U.S. suicide rates are at their highest since World War II, according to federal data—and the opioid crisis, widespread social media use and high rates of stress may be among the myriad contributing factors.
In 2017, 14 out of every 100,000 Americans died by suicide, according to a new analysis released by the Centers for Disease Control and Prevention’s National Center for Health Statistics. That’s a 33% increase since 1999, and the highest age-adjusted suicide rate recorded in the U.S. since 1942. (Rates were even higher during the Great Depression, hitting a century peak of 21.9 in 1932.)
“I don’t think there’s a one-size-fits all reason” since there’s almost never a single cause of suicide, says Jill Harkavy-Friedman, vice president of research at the American Foundation for Suicide Prevention, a nonprofit that supports suicide prevention research, education and policy. “I don’t think there’s something you can pinpoint, but I do think a period of increased stress and a lack of a sense of security may be contributing.”
It’s even more difficult to assign causes to the uptick, Harkavy-Friedman says, because it’s happening across diverse demographic groups. Men have historically died by suicide more frequently than women, and that’s still true: As of 2017, the male suicide rate was more than three times higher than the female rate. But female suicide rates are rising more quickly—by 53% since 1999, compared to 26% for men—and the gap is narrowing. For both genders, suicide rates are highest among American Indians and Alaska natives, compared to other ethnicities, and when the data are broken down by age group, the most suicide deaths are reported among people ages 45 to 64—but nearly every ethnic and age group saw an increase of some size from 1999 to 2017.
Youth suicide is becoming an especially pressing problem, with rates rising more rapidly among boys and girls ages 10 to 14 than in any other age group. A separate research letter published June 18 in JAMA found that youth suicide rates are at their highest point since at least 2000.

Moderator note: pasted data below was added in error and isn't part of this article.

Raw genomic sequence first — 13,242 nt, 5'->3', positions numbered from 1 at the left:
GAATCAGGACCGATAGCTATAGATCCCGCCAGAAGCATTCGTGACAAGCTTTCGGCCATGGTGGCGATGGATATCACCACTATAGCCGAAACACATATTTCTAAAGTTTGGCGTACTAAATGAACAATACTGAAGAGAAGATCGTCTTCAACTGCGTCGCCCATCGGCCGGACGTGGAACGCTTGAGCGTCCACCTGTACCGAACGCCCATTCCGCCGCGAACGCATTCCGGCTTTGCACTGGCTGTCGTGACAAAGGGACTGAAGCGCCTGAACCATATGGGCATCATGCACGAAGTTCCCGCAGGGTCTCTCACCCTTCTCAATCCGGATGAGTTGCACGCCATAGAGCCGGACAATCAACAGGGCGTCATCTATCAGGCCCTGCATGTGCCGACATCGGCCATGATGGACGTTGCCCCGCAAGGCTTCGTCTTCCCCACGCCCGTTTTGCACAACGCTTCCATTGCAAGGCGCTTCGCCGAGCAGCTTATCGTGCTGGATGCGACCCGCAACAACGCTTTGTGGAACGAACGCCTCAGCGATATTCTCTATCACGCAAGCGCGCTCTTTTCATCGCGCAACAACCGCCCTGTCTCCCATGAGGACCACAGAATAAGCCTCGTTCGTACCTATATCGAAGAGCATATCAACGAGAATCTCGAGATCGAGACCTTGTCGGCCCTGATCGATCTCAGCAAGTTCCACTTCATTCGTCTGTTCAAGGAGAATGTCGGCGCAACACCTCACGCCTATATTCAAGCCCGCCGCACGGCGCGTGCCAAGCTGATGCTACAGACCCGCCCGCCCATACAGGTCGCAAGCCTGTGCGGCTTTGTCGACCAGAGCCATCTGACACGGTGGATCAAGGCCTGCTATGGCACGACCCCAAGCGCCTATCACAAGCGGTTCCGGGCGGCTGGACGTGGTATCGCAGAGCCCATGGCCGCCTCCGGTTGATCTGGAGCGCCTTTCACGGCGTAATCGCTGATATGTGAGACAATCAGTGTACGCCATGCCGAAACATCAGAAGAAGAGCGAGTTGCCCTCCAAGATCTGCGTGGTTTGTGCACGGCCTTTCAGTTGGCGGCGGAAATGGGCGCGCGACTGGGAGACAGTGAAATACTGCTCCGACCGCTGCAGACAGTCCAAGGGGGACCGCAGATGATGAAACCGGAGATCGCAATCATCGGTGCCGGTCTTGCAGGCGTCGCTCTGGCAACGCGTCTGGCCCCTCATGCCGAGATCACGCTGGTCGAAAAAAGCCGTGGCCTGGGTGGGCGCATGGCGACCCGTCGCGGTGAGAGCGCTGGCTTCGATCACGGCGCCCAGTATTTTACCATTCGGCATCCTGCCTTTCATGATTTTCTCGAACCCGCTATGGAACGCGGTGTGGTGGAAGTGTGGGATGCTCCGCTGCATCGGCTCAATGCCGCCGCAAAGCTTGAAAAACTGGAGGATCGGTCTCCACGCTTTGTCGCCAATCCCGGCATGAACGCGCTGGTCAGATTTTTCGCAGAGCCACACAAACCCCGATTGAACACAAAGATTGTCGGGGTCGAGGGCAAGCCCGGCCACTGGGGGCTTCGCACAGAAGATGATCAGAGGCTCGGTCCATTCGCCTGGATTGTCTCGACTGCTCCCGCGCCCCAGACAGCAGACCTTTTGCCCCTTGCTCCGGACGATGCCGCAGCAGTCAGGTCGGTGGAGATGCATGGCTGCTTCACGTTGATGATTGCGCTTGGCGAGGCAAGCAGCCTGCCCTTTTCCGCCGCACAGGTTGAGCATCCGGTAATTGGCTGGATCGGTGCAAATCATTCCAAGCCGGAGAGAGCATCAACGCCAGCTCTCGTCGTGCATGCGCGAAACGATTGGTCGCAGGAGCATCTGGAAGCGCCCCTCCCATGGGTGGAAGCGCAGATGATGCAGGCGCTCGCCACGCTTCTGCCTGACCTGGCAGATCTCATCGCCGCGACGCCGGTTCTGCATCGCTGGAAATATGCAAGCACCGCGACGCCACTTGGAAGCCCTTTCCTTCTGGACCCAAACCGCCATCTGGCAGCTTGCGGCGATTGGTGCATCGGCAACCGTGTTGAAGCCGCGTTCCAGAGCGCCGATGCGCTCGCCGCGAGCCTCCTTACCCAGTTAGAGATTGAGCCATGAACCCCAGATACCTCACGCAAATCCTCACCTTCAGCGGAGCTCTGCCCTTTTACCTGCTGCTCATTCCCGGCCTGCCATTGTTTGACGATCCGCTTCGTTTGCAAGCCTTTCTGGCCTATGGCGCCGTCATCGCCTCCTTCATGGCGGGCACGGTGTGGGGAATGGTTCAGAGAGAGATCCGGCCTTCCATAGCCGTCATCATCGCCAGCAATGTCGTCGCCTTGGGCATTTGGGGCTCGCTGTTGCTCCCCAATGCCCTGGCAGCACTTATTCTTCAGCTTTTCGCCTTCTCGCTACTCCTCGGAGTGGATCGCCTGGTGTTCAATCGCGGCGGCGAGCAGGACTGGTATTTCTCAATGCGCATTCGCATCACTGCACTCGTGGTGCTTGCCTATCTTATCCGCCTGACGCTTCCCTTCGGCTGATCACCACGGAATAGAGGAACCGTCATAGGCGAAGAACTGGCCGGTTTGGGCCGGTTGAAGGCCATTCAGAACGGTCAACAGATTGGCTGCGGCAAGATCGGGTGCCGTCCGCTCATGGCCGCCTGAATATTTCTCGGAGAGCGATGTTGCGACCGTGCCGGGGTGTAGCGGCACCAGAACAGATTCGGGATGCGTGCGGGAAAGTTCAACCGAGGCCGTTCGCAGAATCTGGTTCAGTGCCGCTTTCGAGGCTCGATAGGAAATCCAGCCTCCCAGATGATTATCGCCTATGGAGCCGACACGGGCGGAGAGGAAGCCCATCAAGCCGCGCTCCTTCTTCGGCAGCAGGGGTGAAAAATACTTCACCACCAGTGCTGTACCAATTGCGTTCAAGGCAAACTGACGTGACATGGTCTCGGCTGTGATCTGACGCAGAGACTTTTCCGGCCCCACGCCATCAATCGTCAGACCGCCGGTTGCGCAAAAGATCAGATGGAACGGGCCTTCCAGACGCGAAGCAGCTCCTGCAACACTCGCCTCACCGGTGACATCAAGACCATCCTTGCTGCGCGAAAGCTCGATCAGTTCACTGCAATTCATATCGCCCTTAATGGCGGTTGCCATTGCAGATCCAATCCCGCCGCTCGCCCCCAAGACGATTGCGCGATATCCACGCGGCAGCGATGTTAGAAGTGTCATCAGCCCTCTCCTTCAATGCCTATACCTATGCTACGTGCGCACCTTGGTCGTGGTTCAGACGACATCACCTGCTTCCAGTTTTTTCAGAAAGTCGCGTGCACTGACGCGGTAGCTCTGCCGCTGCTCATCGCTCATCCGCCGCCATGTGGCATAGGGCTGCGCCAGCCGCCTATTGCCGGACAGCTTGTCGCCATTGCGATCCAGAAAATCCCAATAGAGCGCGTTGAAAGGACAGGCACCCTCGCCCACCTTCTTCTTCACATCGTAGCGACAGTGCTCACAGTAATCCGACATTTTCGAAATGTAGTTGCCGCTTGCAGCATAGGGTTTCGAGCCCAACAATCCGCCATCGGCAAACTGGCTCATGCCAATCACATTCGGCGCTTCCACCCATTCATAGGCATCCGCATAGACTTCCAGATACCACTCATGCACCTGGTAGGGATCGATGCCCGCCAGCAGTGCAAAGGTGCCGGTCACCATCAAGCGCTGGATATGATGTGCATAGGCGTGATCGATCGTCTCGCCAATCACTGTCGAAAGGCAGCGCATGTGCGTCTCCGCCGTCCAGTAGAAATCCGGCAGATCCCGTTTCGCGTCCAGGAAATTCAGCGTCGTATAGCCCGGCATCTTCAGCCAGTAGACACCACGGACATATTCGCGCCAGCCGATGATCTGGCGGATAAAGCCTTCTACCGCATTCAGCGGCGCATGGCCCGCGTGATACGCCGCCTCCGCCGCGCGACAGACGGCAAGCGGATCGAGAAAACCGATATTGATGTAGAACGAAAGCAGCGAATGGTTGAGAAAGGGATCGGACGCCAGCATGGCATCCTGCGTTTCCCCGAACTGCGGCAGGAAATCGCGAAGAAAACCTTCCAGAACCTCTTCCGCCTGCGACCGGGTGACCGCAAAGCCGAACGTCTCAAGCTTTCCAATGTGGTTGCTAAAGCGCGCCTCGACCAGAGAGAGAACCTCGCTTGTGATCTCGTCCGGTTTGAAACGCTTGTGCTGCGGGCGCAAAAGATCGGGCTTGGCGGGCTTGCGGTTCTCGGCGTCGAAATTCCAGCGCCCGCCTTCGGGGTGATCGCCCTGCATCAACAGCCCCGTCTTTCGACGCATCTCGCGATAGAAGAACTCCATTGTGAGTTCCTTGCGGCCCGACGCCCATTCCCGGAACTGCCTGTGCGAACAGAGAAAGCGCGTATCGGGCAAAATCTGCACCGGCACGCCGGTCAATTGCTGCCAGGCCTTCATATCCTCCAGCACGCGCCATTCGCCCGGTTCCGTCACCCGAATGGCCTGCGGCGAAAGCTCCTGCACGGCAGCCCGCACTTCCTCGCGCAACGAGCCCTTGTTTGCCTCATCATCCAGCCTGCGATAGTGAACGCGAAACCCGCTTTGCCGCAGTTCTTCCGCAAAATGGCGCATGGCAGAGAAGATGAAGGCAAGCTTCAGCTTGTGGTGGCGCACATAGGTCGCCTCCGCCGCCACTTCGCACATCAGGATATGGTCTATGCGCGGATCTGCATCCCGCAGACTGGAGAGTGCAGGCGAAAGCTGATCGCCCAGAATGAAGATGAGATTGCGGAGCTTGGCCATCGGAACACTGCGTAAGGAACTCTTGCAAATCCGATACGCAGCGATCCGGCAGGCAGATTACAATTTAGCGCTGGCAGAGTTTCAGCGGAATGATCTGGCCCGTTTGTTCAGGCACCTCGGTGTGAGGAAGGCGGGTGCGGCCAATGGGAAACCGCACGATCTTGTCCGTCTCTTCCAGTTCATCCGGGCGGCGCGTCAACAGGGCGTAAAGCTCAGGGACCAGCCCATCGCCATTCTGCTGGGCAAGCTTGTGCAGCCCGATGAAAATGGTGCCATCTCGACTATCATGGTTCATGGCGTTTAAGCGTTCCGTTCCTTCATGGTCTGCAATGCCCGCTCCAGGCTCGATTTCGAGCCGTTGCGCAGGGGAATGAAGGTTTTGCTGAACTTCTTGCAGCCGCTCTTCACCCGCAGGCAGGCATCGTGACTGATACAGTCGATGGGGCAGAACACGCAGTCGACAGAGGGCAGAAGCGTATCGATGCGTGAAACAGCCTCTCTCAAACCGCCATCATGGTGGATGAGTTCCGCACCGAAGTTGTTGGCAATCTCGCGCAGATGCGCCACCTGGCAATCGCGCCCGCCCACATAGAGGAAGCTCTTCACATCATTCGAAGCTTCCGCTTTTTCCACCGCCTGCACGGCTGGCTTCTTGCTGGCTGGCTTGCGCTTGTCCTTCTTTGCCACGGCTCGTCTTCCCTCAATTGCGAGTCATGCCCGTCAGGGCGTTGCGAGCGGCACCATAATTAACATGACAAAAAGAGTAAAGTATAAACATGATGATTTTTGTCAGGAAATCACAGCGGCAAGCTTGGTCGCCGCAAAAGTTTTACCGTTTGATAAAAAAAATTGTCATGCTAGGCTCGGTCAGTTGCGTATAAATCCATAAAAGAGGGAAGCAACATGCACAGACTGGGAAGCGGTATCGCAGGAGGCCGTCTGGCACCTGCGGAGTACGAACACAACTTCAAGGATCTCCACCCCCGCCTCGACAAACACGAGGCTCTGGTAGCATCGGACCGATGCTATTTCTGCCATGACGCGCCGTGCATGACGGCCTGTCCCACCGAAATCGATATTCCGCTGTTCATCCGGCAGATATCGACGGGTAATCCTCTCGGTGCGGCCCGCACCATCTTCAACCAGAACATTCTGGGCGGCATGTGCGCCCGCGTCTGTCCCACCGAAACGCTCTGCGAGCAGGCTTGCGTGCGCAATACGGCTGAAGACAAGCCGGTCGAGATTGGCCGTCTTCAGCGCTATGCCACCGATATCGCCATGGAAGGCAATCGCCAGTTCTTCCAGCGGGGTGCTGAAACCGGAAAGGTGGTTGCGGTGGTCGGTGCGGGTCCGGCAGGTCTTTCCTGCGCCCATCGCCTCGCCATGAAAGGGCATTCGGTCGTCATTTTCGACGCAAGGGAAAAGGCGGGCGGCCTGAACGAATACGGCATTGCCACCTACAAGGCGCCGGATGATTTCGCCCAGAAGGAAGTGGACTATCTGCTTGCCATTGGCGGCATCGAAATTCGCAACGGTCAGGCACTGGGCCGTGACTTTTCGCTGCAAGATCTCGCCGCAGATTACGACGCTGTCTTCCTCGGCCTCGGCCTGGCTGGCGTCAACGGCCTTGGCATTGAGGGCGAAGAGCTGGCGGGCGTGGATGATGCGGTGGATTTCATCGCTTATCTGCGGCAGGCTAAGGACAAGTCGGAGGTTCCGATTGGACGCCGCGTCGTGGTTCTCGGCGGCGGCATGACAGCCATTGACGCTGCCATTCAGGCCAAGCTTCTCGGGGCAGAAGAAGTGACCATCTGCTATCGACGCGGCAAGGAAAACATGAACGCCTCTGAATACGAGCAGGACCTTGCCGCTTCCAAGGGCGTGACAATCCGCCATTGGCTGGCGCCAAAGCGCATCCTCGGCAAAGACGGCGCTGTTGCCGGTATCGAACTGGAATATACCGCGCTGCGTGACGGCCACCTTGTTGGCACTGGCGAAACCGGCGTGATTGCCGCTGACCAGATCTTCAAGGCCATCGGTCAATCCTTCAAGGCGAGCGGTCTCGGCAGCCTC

The JAMA letter doesn’t identify causes of the youth uptick, but first author Oren Miron, a research associate in biomedical informatics at Harvard Medical School, has two theories.
Opioid use, he says, has been shown to drive suicidal behavior among drug users and their children and families, and so recent high rates of drug abuse and overdose may be tied to rising suicide rates. The opioid epidemic may harm entire communities’ mental health, Miron says. “The entire community is bleeding. Kids see less of a future, they see more of their friends dying,” Miron says. “This might give us just one more reason to crack down on” substance misuse.
His second theory is that social media may be contributing to rising suicide rates, particularly for young people. “We know that now it’s used in younger ages and more intensively, and we also see some new apps that allow more anonymity, which in turn allows more bullying and more kids talking about suicide without their parents knowing,” he says. Heavy social media use may also lead to fewer meaningful in-person interactions—which can protect against mental health issues and suicidal behavior—and encourage unhealthy comparison with others.
One other possibility, says Harkavy-Friedman, is that suicide may be better reported and identified today than in years past, as people pay closer attention to mental health issues.
Though suicide is always complicated at both the individual and national levels, help is available. Experts encourage those struggling with suicidal thoughts to confide in a trusted friend or family member, speak with a health care provider, or seek care at an emergency room in cases of immediate danger.
If you or someone you know may be contemplating suicide, call the National Suicide Prevention Lifeline at 1-800-273-8255 or text HOME to 741741 to reach the Crisis Text Line. In emergencies, call 911, or seek care from a local hospital or mental health provider.
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